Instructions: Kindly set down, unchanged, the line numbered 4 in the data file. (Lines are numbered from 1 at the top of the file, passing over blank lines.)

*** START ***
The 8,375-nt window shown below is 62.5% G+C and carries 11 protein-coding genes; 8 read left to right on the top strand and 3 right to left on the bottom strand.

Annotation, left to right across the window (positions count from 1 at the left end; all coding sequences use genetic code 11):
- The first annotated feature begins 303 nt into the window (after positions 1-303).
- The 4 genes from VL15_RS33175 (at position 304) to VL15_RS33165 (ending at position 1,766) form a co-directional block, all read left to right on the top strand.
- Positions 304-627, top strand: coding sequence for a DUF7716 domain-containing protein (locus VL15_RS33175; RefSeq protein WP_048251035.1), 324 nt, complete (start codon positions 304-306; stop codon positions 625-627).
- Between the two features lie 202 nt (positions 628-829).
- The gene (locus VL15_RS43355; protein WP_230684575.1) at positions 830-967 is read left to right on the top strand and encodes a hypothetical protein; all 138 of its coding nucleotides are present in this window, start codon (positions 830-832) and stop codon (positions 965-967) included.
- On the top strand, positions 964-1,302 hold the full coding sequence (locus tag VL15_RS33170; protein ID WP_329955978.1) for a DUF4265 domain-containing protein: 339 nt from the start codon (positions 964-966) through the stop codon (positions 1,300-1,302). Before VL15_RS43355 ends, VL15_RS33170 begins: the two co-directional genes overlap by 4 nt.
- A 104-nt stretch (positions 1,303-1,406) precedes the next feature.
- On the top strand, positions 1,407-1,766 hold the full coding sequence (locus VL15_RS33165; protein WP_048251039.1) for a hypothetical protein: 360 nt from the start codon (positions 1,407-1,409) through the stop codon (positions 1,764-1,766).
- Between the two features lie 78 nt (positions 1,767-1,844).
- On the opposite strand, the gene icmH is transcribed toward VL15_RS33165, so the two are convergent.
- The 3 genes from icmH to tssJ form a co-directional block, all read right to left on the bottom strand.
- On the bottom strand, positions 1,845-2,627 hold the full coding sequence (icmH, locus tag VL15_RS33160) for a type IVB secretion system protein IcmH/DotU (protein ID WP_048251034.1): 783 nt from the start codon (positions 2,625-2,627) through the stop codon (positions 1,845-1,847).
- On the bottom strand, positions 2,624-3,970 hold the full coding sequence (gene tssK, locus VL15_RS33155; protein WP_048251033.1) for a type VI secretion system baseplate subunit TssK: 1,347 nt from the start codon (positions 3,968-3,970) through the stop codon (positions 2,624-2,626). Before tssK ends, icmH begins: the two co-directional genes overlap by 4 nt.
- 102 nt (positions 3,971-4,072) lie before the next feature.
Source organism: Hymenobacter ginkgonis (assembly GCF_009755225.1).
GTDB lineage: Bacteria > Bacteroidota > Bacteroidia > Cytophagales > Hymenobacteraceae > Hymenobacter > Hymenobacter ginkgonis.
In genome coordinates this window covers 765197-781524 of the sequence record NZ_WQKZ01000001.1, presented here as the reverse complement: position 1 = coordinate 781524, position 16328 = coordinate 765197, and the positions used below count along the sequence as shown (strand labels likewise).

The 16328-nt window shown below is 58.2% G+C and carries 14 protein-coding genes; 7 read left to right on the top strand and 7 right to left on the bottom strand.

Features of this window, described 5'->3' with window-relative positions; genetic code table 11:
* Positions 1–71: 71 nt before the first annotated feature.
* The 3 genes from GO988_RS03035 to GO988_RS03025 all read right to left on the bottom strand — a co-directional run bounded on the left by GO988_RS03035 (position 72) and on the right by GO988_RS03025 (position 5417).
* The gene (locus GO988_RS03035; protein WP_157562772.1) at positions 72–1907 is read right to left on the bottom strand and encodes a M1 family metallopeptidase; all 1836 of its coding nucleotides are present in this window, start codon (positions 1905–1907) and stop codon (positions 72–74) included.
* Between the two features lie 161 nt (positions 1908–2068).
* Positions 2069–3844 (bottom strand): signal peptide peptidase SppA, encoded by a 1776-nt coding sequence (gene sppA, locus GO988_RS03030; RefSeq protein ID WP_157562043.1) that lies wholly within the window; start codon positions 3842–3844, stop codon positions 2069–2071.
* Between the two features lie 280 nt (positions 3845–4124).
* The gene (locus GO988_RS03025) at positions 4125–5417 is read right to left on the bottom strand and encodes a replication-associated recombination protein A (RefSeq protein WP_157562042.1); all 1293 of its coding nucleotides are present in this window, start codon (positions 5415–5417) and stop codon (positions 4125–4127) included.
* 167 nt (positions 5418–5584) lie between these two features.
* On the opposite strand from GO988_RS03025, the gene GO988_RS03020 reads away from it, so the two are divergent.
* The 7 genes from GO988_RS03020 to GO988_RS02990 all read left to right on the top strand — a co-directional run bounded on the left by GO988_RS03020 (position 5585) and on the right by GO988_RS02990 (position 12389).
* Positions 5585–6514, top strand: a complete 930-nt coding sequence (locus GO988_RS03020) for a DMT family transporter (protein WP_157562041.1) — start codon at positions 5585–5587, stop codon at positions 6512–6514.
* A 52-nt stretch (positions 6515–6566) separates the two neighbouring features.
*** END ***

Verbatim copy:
- The 4 genes from VL15_RS33175 (at position 304) to VL15_RS33165 (ending at position 1,766) form a co-directional block, all read left to right on the top strand.